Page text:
RICHMOND, Va. -- Meet Rosemary.
She’s 72, from Tennessee by way of New York.
She’s been sleeping sitting up on a near West End sidewalk this bitter winter, wrapped in blankets and a sleeping bag and covered in plastic.
I went by to check on her Wednesday night and posted this on Facebook with a photo of what appears to be a pile of trash waiting for pickup:
There’s a homeless woman under all this plastic and ice off Malvern near W. Broad.
It’s 24 degrees.
I asked her if she wanted a ride or just sit for a while in my warm car?
Something to eat?
“No, I’m fine.”
Can I do anything for you?
“No, I’m fine. Thank you for checking on me.”
Are you sure?
I’ve met plenty of rugged homeless people over the years, but this night is a raw one to wait out without a fire.
I wonder what she’ll think about during those long moments deep in the night.
How could life turn out this way?
Feels wrong to drive away.
There was a small flood of responses.
People went down almost immediately to see what they could do to help. And I heard from many people who have tried desperately to help Rosemary over the past year.
Susan DeMarco wrote: Sometimes I bring her coffee. I worry about her all the time. She always tells me she is fine.
Melanie Anne Miller: I feed her soup and food when I can. She has no plan on going to a shelter.
Seth Nichols: I live near her and have tried to help her many times over the summer with food and supplies Mark....She won't accept any help, I don't fully understand it either.
She's a real trooper w/o any concern for her own safety...
Bums me out she insists on persevering this weather alone and cold.
Rick Harris: Mark, I visit her every night during the week to make sure she's ok. She's been out there for at least 6 months. I offered her everything under the sun but I can't force her to move. I brought her coffee last night. She knows my name and her story just doesn't add up. I gave her that tarp and there's a sleeping bag underneath. Sad situation but the best we can do is check on her until she's ready.
I had a long talk with Bob Hummer with Moments of Hope homeless outreach.
“There are a lot of people who have tried, definitely,” he said. “It’s very frustrating,”
He said his group put her up in a hotel for as long as they could while tracking down her estranged family.
He and others have offered her tickets back home. Richmond police officers have tried to sort out her situation repeatedly. On Thursday, they took her to DMV to get identification.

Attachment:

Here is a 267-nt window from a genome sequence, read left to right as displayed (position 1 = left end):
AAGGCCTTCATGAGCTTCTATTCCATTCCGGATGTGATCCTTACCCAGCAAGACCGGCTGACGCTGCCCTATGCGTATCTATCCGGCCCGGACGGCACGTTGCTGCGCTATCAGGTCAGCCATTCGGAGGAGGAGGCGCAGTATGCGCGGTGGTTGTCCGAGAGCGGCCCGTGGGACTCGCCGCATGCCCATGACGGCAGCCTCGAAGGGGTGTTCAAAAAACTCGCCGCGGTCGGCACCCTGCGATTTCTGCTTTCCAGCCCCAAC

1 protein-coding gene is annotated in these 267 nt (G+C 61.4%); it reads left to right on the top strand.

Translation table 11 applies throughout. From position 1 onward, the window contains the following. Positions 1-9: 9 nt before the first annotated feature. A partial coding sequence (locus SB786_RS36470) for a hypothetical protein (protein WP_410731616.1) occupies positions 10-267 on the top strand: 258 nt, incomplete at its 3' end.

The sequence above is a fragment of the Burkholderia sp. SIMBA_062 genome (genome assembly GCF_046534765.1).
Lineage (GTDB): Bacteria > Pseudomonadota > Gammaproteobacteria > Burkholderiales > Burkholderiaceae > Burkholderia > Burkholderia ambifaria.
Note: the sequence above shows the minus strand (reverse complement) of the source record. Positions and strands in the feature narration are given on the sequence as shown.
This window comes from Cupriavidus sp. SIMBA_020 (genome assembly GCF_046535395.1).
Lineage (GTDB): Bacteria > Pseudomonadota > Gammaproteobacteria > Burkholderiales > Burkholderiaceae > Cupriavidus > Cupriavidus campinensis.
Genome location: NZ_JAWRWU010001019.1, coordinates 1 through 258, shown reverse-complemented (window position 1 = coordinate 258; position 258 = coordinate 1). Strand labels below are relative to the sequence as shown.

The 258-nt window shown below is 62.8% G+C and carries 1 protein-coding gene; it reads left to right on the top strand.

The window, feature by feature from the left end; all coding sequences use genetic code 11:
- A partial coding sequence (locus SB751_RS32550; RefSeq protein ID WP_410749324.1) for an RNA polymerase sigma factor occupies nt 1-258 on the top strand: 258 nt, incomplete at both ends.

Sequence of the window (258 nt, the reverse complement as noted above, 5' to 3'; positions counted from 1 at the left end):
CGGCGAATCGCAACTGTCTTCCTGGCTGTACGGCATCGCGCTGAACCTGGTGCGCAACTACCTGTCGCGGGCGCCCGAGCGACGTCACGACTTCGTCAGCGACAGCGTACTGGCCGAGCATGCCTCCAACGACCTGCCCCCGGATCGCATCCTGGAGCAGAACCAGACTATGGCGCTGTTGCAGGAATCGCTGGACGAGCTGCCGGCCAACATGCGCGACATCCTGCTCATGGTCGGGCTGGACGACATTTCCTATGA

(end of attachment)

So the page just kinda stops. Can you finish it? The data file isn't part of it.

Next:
I visited with Rosemary Thursday. She said she’s comfortable and happy. The cold weather hasn’t been as bad as it is in New York.
“I’m a U.S. Marshal - a lieutenant,” she said. “I was put here because there’s a problem on this street.”
She said her van and belongings got stolen in New York so she bought a bus ticket for Richmond in November of 2016. It appears she’s been here before.
We talked about her two sons, but she couldn’t say why they weren’t together as a family. One is a U.S. Marshal, she said, and the other is a “Supreme Court judge.”
She was very pleasant and insistent she was just fine. She said she’s been able to sleep pretty soundly, even when the temperature dropped near zero.
I asked her if she’d be willing to go to a shelter and she said there isn’t room.
Rosemary said she likes it here and the people are kind to her.
Former neighbor Jason Cottrell came up as we chatted and greeted her warmly, bringing her a plate of hot food.
“We’ve all tried to help her,” he said a little later. “I want to say she’s a free spirit. I don’t know. I just don’t know . . . We do care. We’re all compassionate. You just don’t know what to do sometimes.”
Rosemary is not the only woman sleeping out in this weather.
Just down the Boulevard near the Greyhound bus station there’s been a woman there waiting for about 10 years now for an estate to be settled, she tells me. Lots of people have tried to help her over the years.
And for the past six months, a 23-year-old woman has slept on the sidewalk by the CVS at W. Broad and the Boulevard, bundled up very much like Rosemary.
Dozens of people have tried to help her. For the most part, she refuses any assistance. I’m told a Richmond police officer has been trying to track down her family.
So what do you do?
You can’t force people to accept help.
And unless less there’s a justifiable belief that a person is a real danger to themselves or others, you can’t drag them in for a mental evaluation.
There are Rosemarys across this land. People who need more than just hot food, warm clothes, shelter, jobs and housing - all of which are crucial.
It looks like she could use help sorting out her Social Security and perhaps disability. But she repeats that she’s fine, that she doesn’t need any help.
There are clearly people offering her support, concern and love. I get a sense she would like to be left alone, even though her survival story plays out in plain sight.
I asked her what it would take for her to come out of the cold.
“I don’t know,” she said, hesitating. “One of these days I’ll go in.”